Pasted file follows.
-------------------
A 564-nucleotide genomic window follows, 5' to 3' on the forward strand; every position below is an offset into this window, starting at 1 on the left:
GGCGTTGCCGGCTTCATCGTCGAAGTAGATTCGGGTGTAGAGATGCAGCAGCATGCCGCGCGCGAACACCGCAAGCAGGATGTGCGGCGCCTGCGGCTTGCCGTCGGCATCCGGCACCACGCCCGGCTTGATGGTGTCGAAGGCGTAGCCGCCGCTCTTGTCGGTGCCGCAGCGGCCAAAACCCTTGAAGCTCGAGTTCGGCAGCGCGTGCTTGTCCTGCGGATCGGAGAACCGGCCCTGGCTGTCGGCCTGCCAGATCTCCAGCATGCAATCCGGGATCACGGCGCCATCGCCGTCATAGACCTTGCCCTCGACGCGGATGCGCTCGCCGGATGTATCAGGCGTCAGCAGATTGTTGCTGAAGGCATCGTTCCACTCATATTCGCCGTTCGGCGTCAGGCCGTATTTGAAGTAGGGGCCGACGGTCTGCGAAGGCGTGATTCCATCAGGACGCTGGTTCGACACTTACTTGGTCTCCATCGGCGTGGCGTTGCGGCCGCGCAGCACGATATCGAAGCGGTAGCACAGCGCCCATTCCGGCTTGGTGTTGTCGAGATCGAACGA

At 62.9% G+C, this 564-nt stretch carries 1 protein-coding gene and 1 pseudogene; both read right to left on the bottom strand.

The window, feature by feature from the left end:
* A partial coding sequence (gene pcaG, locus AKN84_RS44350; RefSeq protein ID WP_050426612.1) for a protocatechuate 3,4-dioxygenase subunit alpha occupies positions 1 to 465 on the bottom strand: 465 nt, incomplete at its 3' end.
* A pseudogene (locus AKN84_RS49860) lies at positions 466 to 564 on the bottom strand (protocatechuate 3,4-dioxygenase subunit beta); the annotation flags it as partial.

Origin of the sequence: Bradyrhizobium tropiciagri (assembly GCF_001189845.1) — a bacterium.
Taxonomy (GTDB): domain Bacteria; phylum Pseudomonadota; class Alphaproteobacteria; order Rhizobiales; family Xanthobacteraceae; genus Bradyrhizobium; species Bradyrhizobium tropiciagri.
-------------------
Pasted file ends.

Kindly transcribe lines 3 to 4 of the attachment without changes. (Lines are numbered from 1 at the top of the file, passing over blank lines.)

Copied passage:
At 62.9% G+C, this 564-nt stretch carries 1 protein-coding gene and 1 pseudogene; both read right to left on the bottom strand.

The window, feature by feature from the left end: